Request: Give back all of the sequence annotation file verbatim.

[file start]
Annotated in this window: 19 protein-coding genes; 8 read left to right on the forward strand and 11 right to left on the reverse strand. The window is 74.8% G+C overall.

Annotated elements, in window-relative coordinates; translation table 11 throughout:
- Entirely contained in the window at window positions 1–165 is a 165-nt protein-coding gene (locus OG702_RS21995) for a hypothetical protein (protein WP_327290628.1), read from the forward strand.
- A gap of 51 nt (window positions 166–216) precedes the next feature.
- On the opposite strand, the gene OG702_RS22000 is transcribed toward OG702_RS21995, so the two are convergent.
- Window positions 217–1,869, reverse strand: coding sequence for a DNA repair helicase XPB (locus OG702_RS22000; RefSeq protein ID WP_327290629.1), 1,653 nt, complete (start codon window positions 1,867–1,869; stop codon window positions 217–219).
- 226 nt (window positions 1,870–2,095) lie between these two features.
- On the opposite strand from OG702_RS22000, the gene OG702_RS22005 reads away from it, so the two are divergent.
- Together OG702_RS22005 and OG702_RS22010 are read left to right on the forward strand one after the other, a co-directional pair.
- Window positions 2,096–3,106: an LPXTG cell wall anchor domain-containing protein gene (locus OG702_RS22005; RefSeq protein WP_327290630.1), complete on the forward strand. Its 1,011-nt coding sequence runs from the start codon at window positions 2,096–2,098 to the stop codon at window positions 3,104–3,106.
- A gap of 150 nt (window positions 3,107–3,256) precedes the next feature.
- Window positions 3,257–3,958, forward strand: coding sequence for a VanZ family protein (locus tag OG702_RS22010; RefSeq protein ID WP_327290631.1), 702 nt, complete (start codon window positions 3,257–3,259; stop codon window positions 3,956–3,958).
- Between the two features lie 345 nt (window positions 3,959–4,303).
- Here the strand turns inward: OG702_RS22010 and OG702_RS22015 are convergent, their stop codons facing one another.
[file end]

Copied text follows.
Annotated in this window: 19 protein-coding genes; 8 read left to right on the forward strand and 11 right to left on the reverse strand. The window is 74.8% G+C overall.

Annotated elements, in window-relative coordinates; translation table 11 throughout:
- Entirely contained in the window at window positions 1–165 is a 165-nt protein-coding gene (locus OG702_RS21995) for a hypothetical protein (protein WP_327290628.1), read from the forward strand.
- A gap of 51 nt (window positions 166–216) precedes the next feature.
- On the opposite strand, the gene OG702_RS22000 is transcribed toward OG702_RS21995, so the two are convergent.
- Window positions 217–1,869, reverse strand: coding sequence for a DNA repair helicase XPB (locus OG702_RS22000; RefSeq protein ID WP_327290629.1), 1,653 nt, complete (start codon window positions 1,867–1,869; stop codon window positions 217–219).
- 226 nt (window positions 1,870–2,095) lie between these two features.
- On the opposite strand from OG702_RS22000, the gene OG702_RS22005 reads away from it, so the two are divergent.
- Together OG702_RS22005 and OG702_RS22010 are read left to right on the forward strand one after the other, a co-directional pair.
- Window positions 2,096–3,106: an LPXTG cell wall anchor domain-containing protein gene (locus OG702_RS22005; RefSeq protein WP_327290630.1), complete on the forward strand. Its 1,011-nt coding sequence runs from the start codon at window positions 2,096–2,098 to the stop codon at window positions 3,104–3,106.
- A gap of 150 nt (window positions 3,107–3,256) precedes the next feature.
- Window positions 3,257–3,958, forward strand: coding sequence for a VanZ family protein (locus tag OG702_RS22010; RefSeq protein ID WP_327290631.1), 702 nt, complete (start codon window positions 3,257–3,259; stop codon window positions 3,956–3,958).
- Between the two features lie 345 nt (window positions 3,959–4,303).
- Here the strand turns inward: OG702_RS22010 and OG702_RS22015 are convergent, their stop codons facing one another.